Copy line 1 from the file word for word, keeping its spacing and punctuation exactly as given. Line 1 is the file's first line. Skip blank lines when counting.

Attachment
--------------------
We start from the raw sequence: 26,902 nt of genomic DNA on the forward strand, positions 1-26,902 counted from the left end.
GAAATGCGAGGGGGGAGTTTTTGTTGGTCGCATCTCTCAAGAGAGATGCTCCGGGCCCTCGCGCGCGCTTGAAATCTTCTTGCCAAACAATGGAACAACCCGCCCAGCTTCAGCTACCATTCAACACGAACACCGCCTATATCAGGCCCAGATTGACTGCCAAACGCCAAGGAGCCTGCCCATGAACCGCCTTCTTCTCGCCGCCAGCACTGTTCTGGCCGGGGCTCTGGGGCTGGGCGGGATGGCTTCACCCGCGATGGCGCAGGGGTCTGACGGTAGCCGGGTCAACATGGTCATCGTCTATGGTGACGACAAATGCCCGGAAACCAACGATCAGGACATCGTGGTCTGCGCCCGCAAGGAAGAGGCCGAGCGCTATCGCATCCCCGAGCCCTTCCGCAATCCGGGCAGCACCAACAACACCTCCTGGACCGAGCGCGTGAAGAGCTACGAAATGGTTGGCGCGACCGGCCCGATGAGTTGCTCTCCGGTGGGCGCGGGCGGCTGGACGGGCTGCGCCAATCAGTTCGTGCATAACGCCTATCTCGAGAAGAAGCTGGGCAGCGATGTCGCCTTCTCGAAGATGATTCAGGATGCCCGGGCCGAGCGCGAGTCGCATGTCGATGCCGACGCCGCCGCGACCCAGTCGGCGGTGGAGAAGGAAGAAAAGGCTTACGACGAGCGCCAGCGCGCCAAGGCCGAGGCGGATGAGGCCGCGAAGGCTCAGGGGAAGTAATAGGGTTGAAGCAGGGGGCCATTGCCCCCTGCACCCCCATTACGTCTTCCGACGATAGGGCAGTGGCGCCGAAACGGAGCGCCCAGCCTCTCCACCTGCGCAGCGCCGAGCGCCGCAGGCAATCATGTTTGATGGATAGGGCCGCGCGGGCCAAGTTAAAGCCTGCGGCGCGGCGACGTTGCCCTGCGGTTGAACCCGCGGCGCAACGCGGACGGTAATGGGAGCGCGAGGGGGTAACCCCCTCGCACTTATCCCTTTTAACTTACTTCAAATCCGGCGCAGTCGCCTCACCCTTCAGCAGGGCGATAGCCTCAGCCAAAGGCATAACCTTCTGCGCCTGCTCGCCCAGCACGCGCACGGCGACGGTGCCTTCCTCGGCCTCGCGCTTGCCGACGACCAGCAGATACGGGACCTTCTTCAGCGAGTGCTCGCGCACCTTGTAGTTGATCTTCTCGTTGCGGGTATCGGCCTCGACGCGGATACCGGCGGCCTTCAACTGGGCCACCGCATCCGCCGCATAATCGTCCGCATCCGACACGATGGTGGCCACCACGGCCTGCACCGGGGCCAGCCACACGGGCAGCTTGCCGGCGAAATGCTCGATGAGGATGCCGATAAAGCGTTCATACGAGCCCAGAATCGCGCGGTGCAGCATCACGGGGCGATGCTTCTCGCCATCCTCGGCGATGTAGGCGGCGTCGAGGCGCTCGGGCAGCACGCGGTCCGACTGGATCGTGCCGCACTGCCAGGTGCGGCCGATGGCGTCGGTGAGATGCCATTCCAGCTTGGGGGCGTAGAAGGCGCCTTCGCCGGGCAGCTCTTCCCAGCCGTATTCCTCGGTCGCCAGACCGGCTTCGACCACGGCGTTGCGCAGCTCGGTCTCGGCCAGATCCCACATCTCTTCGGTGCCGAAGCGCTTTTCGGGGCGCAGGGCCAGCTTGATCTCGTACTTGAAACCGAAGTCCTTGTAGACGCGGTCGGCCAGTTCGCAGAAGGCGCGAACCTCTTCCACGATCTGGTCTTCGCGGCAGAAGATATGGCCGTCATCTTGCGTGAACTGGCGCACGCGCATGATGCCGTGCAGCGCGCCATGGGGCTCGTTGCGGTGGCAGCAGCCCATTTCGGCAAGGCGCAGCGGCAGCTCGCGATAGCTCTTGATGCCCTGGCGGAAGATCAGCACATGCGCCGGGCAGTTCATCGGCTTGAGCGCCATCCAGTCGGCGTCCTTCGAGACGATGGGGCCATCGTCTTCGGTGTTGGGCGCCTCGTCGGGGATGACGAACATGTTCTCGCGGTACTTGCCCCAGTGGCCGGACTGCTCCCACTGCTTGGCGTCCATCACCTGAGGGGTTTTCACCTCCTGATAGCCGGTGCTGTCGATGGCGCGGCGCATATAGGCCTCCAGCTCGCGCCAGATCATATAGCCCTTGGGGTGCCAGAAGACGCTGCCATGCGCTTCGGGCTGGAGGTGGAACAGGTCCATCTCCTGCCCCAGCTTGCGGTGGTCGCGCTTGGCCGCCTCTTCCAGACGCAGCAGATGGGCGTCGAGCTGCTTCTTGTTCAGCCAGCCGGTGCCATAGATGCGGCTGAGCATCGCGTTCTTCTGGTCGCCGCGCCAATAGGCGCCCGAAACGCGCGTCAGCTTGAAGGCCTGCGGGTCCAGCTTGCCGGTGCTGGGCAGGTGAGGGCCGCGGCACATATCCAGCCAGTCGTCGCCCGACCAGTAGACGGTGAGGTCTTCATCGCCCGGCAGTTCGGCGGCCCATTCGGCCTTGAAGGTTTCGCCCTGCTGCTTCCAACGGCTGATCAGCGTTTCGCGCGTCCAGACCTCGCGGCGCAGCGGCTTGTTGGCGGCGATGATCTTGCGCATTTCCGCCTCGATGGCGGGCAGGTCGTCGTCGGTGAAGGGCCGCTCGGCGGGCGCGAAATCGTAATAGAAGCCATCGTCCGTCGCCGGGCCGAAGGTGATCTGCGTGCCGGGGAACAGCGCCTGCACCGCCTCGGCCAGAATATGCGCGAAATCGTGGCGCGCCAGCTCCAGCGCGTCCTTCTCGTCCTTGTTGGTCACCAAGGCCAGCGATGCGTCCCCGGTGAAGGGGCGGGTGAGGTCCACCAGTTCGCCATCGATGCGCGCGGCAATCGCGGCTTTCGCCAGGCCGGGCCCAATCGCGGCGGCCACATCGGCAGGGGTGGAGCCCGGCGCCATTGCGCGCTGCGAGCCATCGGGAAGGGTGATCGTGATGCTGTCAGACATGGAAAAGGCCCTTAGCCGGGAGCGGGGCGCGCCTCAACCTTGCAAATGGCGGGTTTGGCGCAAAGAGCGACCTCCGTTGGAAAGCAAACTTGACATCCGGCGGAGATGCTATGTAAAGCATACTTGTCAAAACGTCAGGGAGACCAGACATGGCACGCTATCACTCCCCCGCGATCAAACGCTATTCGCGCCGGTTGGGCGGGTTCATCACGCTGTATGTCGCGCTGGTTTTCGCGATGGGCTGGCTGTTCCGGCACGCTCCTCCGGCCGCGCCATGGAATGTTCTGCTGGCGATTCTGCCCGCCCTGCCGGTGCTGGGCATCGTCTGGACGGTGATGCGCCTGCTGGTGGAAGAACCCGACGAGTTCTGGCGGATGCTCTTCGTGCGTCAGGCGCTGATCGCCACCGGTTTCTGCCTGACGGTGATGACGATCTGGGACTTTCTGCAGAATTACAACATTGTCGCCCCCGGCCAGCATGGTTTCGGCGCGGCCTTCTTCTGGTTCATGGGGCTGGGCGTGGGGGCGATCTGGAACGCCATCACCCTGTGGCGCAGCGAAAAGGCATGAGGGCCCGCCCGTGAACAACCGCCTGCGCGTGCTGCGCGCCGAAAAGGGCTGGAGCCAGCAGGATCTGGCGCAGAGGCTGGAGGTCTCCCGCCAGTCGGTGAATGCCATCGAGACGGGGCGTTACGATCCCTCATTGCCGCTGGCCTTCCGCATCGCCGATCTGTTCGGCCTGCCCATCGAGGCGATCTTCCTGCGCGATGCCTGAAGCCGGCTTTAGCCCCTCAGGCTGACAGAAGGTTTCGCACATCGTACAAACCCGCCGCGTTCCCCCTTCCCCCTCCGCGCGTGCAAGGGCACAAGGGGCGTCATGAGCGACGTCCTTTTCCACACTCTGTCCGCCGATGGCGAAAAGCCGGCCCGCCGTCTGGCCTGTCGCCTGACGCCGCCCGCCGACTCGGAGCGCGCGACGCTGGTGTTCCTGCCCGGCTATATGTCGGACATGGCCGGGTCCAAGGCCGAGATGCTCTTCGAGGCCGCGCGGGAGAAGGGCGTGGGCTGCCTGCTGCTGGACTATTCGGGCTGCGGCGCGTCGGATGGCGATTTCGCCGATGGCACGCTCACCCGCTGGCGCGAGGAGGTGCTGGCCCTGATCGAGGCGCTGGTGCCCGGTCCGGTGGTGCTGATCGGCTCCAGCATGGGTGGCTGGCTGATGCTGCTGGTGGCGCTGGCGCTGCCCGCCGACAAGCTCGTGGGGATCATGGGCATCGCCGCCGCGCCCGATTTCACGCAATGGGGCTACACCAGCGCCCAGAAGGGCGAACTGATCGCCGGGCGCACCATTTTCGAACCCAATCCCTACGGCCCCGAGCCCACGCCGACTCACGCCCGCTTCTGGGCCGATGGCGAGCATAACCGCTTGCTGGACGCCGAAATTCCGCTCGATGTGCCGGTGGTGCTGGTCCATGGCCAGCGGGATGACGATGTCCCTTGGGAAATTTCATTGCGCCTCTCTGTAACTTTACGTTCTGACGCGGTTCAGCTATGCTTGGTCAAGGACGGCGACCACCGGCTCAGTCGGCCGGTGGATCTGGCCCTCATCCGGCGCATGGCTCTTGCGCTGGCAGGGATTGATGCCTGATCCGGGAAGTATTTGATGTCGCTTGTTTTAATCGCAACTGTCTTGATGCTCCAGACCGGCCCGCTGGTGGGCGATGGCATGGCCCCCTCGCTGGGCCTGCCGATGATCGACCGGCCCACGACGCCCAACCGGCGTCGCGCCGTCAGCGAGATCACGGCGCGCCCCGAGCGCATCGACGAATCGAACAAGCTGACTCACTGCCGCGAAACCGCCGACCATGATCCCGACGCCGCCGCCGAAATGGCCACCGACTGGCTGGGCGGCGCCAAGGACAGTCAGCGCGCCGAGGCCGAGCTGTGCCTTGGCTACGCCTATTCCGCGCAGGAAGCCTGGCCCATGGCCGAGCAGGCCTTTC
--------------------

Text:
We start from the raw sequence: 26,902 nt of genomic DNA on the forward strand, positions 1-26,902 counted from the left end.